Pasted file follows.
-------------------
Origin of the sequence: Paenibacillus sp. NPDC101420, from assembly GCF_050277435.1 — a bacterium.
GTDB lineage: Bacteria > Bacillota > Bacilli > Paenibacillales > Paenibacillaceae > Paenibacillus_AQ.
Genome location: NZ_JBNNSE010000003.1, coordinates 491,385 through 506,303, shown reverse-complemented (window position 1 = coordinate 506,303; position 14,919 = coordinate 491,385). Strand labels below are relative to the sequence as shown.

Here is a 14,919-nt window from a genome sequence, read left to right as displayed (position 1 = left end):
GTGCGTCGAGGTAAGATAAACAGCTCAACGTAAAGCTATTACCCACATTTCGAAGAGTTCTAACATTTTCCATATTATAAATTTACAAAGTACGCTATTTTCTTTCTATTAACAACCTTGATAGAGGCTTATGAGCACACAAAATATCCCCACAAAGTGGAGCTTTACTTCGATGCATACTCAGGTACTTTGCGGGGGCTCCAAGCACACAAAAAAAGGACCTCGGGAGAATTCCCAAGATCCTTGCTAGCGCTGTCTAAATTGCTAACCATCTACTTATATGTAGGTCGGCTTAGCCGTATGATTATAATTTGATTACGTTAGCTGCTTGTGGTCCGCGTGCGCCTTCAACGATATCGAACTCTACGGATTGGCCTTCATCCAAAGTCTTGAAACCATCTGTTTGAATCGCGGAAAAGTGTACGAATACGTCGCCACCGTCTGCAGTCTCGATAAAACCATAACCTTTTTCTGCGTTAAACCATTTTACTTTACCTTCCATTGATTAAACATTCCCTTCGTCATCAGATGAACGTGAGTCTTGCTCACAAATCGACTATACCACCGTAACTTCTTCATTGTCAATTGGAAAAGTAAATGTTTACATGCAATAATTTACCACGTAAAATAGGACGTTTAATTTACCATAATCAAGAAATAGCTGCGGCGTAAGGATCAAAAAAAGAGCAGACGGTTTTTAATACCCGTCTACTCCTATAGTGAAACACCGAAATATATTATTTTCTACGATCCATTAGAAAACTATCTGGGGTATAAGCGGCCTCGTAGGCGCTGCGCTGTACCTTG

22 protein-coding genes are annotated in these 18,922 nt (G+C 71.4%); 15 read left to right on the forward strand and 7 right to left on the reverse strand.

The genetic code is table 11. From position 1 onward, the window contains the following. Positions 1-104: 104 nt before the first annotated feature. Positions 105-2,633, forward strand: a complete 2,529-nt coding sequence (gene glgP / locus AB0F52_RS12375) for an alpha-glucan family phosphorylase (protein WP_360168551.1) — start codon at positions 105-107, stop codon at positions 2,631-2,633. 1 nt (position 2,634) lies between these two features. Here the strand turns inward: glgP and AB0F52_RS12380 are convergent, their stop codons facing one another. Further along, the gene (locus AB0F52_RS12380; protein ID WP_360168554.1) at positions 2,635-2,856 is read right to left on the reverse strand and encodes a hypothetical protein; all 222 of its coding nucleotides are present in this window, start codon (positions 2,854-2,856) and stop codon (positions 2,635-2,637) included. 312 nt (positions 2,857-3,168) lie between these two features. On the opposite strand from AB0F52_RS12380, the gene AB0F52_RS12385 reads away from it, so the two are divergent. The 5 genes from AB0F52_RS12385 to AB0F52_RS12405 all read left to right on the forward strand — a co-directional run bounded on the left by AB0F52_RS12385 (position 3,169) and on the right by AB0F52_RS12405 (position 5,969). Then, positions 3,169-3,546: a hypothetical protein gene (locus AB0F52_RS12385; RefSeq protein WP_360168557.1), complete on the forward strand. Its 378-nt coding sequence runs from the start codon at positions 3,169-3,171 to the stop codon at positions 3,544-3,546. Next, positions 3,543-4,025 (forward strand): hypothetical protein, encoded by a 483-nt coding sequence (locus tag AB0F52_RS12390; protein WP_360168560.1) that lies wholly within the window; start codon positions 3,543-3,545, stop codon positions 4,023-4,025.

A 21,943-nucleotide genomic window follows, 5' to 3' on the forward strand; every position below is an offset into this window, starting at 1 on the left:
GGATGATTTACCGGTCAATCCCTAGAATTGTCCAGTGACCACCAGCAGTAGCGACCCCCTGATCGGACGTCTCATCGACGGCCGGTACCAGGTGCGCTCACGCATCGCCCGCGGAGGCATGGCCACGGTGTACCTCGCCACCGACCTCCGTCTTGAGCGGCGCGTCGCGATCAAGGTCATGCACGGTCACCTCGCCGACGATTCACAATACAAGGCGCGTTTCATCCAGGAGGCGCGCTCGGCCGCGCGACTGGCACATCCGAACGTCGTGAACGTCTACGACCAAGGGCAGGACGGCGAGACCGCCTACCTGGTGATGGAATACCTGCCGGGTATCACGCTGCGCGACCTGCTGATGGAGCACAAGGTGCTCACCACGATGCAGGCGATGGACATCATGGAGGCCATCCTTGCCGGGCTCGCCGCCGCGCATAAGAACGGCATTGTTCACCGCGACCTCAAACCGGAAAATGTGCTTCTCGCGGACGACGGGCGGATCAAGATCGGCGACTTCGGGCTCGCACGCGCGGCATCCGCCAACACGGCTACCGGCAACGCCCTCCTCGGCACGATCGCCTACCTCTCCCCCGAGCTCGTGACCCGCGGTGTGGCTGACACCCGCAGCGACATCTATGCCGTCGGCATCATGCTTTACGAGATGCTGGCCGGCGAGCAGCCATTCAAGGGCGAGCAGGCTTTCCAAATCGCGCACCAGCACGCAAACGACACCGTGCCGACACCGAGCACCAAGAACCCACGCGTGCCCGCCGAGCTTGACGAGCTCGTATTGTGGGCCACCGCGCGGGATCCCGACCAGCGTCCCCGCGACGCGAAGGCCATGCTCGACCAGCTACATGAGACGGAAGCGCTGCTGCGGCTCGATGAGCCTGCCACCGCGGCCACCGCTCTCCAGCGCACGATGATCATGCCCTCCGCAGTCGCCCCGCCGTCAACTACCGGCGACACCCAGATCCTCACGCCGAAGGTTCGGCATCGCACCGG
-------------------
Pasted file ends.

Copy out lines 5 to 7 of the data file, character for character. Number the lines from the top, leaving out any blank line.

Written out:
GTGCGTCGAGGTAAGATAAACAGCTCAACGTAAAGCTATTACCCACATTTCGAAGAGTTCTAACATTTTCCATATTATAAATTTACAAAGTACGCTATTTTCTTTCTATTAACAACCTTGATAGAGGCTTATGAGCACACAAAATATCCCCACAAAGTGGAGCTTTACTTCGATGCATACTCAGGTACTTTGCGGGGGCTCCAAGCACACAAAAAAAGGACCTCGGGAGAATTCCCAAGATCCTTGCTAGCGCTGTCTAAATTGCTAACCATCTACTTATATGTAGGTCGGCTTAGCCGTATGATTATAATTTGATTACGTTAGCTGCTTGTGGTCCGCGTGCGCCTTCAACGATATCGAACTCTACGGATTGGCCTTCATCCAAAGTCTTGAAACCATCTGTTTGAATCGCGGAAAAGTGTACGAATACGTCGCCACCGTCTGCAGTCTCGATAAAACCATAACCTTTTTCTGCGTTAAACCATTTTACTTTACCTTCCATTGATTAAACATTCCCTTCGTCATCAGATGAACGTGAGTCTTGCTCACAAATCGACTATACCACCGTAACTTCTTCATTGTCAATTGGAAAAGTAAATGTTTACATGCAATAATTTACCACGTAAAATAGGACGTTTAATTTACCATAATCAAGAAATAGCTGCGGCGTAAGGATCAAAAAAAGAGCAGACGGTTTTTAATACCCGTCTACTCCTATAGTGAAACACCGAAATATATTATTTTCTACGATCCATTAGAAAACTATCTGGGGTATAAGCGGCCTCGTAGGCGCTGCGCTGTACCTTG

22 protein-coding genes are annotated in these 18,922 nt (G+C 71.4%); 15 read left to right on the forward strand and 7 right to left on the reverse strand.

The genetic code is table 11. From position 1 onward, the window contains the following. Positions 1-104: 104 nt before the first annotated feature. Positions 105-2,633, forward strand: a complete 2,529-nt coding sequence (gene glgP / locus AB0F52_RS12375) for an alpha-glucan family phosphorylase (protein WP_360168551.1) — start codon at positions 105-107, stop codon at positions 2,631-2,633. 1 nt (position 2,634) lies between these two features. Here the strand turns inward: glgP and AB0F52_RS12380 are convergent, their stop codons facing one another. Further along, the gene (locus AB0F52_RS12380; protein ID WP_360168554.1) at positions 2,635-2,856 is read right to left on the reverse strand and encodes a hypothetical protein; all 222 of its coding nucleotides are present in this window, start codon (positions 2,854-2,856) and stop codon (positions 2,635-2,637) included. 312 nt (positions 2,857-3,168) lie between these two features. On the opposite strand from AB0F52_RS12380, the gene AB0F52_RS12385 reads away from it, so the two are divergent. The 5 genes from AB0F52_RS12385 to AB0F52_RS12405 all read left to right on the forward strand — a co-directional run bounded on the left by AB0F52_RS12385 (position 3,169) and on the right by AB0F52_RS12405 (position 5,969). Then, positions 3,169-3,546: a hypothetical protein gene (locus AB0F52_RS12385; RefSeq protein WP_360168557.1), complete on the forward strand. Its 378-nt coding sequence runs from the start codon at positions 3,169-3,171 to the stop codon at positions 3,544-3,546. Next, positions 3,543-4,025 (forward strand): hypothetical protein, encoded by a 483-nt coding sequence (locus tag AB0F52_RS12390; protein WP_360168560.1) that lies wholly within the window; start codon positions 3,543-3,545, stop codon positions 4,023-4,025.